Nor does the psalmist let us off the hook. This short psalm, Psalm 15 – an attempt to give an answer as to who may ‘abide in your tabernacle’, who is acceptable to God – offers very practical and straight forward advice. Live an uncorrupt life, do what is right, speak the truth, do not slander, do not vent abuse against others (there’s a challenge when confronted with bad driving). No swearing, no going back on an oath or promise; don’t take bribes. These seemingly simple things are the qualifications called for in order to ‘abide in God’s tabernacle.’ These are the sorts of thing to bear in mind when considering your own call. Perhaps it’ because we find so many of them so difficult that we need to come, each week, before God in confession. “We have sinned against you in thought, word and deed, and in what we have failed to do.” (APBA pg 120)

Consider your own call.

One of the most loved passages in the Bible is the Beatitudes – the words of today’s Gospel reading. I’ve never been sure why they are so popular because they are extremely challenging cutting to the quick of what Jesus was on about. In some ways the Beatitudes could be seen as Jesus’s version of Paul’s words about the cross being foolishness and a stumbling block. To be poor in spirit, to mourn, to be meek, to hunger and thirst for righteousness, to be merciful, to be pure in heart, to be peacemakers, to be persecuted for righteousness’ sake – these are difficult concepts to get our heads around, and even more difficult to live out in the practice of our daily lives. And yet, it is people who live by these precepts that Jesus calls Blessed!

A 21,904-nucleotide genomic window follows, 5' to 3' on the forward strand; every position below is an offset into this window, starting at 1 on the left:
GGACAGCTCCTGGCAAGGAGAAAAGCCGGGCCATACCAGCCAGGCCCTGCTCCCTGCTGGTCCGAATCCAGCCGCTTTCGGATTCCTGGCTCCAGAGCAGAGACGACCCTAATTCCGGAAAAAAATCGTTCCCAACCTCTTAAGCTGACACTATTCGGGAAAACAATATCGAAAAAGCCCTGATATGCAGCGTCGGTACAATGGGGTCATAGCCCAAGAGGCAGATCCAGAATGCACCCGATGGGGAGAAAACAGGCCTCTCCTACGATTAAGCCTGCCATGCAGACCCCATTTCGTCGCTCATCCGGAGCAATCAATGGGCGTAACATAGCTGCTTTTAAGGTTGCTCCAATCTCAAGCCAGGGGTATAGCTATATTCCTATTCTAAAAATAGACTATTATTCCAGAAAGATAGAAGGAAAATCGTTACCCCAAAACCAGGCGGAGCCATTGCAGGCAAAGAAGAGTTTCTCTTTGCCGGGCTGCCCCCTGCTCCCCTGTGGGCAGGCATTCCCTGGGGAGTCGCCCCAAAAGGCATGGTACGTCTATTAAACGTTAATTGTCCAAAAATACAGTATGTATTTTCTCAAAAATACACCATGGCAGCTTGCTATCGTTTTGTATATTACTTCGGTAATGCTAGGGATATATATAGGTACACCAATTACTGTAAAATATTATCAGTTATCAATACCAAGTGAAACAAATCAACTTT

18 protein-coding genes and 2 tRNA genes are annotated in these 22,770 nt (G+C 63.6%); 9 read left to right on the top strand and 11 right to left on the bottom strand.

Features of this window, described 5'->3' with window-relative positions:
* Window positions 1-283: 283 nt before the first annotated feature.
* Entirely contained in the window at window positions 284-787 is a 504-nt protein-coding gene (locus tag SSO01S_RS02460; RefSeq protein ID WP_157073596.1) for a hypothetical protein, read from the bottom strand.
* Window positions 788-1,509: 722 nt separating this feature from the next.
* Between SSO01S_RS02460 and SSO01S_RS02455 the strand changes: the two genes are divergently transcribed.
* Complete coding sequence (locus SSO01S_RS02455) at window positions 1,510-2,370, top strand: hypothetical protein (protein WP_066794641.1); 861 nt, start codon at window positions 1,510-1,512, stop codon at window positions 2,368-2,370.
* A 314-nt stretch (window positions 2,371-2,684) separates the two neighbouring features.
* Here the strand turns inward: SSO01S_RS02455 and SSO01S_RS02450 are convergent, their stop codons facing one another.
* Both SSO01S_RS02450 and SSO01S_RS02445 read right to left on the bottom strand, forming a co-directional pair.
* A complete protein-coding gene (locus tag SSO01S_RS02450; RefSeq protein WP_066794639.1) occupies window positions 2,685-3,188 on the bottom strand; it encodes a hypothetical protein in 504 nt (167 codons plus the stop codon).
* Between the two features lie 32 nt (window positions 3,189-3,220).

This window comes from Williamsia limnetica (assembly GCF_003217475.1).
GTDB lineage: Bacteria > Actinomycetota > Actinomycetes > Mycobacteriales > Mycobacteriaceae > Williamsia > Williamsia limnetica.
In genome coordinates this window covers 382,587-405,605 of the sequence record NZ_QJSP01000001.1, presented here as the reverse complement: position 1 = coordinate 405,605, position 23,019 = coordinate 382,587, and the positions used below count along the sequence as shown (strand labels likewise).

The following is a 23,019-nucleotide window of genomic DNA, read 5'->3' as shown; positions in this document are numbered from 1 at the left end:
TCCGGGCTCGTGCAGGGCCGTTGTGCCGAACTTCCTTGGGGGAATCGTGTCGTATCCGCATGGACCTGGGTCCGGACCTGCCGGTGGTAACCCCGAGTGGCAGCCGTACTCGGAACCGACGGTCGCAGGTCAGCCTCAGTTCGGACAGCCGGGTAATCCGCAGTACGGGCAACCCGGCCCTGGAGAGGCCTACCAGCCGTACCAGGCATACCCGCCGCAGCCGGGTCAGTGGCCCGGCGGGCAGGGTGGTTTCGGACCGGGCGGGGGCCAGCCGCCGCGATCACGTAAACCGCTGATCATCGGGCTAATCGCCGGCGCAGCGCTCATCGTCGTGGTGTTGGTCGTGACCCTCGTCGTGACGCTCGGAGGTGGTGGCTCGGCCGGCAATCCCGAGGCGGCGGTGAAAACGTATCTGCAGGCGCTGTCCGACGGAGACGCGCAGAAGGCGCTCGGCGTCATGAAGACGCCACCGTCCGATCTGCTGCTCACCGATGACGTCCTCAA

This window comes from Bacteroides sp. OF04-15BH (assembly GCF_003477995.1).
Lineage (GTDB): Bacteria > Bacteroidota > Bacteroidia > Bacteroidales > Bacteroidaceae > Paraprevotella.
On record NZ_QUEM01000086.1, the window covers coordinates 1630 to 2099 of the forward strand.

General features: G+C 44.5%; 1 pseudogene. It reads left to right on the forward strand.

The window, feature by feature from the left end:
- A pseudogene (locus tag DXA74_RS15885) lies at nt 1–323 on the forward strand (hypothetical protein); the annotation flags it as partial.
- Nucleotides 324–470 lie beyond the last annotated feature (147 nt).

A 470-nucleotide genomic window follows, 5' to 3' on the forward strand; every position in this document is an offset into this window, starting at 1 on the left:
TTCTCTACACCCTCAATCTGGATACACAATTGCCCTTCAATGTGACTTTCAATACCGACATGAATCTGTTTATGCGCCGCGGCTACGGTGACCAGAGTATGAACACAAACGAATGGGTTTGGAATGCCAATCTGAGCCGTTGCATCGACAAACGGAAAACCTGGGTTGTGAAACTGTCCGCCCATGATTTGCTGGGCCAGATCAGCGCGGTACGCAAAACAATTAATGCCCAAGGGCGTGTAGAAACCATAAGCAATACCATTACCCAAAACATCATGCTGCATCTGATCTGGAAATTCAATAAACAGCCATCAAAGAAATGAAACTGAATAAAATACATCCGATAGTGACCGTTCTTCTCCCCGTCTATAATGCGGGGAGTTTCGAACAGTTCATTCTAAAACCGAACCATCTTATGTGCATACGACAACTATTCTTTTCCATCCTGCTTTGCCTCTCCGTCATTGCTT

Whether you are a new curate or director of music; celebrating forty years of ordination, or someone who has been worshipping God all their life; just at the start of your journey with Christ, or someone who, like the prodigal son, has recently returned to their heavenly Father – the call to follow Jesus and to strive to live out in daily life all these things is both a challenge and a joy.

“We are ALL called to share with others … the love of Christ and his gospel of reconciliation and hope. We are called to love our neighbours as ourselves, to honour all people and to pray and work for peace and justice.” Those words of exhortation by the bishop to the newly baptised and confirmed are a timely reminder to each of us as we consider our own call. The opening words of the blessing the bishop gives following a Confirmation service seem a worthy finish to this sermon – words which we can take with us as we leave today and live as those who follow the foolish way of the Cross.

“Go forth into the world in peace; be of good courage; hold fast that which is good; render to no one evil for evil; strengthen the fainthearted; support the weak; help the afflicted; give honour to all; love and serve the Lord, rejoicing in the power of the Holy Spirit.” (APBA pg 93)